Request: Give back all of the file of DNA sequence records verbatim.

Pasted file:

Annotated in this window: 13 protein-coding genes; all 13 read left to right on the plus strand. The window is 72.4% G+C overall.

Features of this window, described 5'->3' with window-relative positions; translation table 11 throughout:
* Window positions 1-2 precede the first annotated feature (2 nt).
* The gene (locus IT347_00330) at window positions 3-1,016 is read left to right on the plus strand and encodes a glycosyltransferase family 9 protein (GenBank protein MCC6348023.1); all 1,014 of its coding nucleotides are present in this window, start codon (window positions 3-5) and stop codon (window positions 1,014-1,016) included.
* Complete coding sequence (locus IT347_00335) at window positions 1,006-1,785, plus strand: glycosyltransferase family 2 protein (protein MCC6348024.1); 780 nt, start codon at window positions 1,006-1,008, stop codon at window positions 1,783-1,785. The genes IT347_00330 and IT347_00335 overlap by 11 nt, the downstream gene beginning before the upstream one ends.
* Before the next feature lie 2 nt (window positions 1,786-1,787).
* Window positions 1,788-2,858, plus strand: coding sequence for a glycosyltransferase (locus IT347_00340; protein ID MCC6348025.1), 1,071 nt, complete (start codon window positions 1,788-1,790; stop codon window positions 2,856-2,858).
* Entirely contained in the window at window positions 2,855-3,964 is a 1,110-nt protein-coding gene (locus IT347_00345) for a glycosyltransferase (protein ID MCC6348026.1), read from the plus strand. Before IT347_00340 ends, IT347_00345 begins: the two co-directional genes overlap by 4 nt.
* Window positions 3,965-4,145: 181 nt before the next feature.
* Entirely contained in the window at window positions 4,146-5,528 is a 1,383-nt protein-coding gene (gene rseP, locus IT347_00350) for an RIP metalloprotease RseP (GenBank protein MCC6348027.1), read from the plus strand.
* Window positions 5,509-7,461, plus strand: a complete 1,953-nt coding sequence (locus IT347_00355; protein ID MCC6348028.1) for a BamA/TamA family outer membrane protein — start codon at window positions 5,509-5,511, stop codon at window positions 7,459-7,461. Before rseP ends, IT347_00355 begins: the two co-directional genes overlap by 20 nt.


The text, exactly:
Annotated in this window: 13 protein-coding genes; all 13 read left to right on the plus strand. The window is 72.4% G+C overall.

Features of this window, described 5'->3' with window-relative positions; translation table 11 throughout:
* Window positions 1-2 precede the first annotated feature (2 nt).
* The gene (locus IT347_00330) at window positions 3-1,016 is read left to right on the plus strand and encodes a glycosyltransferase family 9 protein (GenBank protein MCC6348023.1); all 1,014 of its coding nucleotides are present in this window, start codon (window positions 3-5) and stop codon (window positions 1,014-1,016) included.
* Complete coding sequence (locus IT347_00335) at window positions 1,006-1,785, plus strand: glycosyltransferase family 2 protein (protein MCC6348024.1); 780 nt, start codon at window positions 1,006-1,008, stop codon at window positions 1,783-1,785. The genes IT347_00330 and IT347_00335 overlap by 11 nt, the downstream gene beginning before the upstream one ends.
* Before the next feature lie 2 nt (window positions 1,786-1,787).
* Window positions 1,788-2,858, plus strand: coding sequence for a glycosyltransferase (locus IT347_00340; protein ID MCC6348025.1), 1,071 nt, complete (start codon window positions 1,788-1,790; stop codon window positions 2,856-2,858).
* Entirely contained in the window at window positions 2,855-3,964 is a 1,110-nt protein-coding gene (locus IT347_00345) for a glycosyltransferase (protein ID MCC6348026.1), read from the plus strand. Before IT347_00340 ends, IT347_00345 begins: the two co-directional genes overlap by 4 nt.
* Window positions 3,965-4,145: 181 nt before the next feature.
* Entirely contained in the window at window positions 4,146-5,528 is a 1,383-nt protein-coding gene (gene rseP, locus IT347_00350) for an RIP metalloprotease RseP (GenBank protein MCC6348027.1), read from the plus strand.
* Window positions 5,509-7,461, plus strand: a complete 1,953-nt coding sequence (locus IT347_00355; protein ID MCC6348028.1) for a BamA/TamA family outer membrane protein — start codon at window positions 5,509-5,511, stop codon at window positions 7,459-7,461. Before rseP ends, IT347_00355 begins: the two co-directional genes overlap by 20 nt.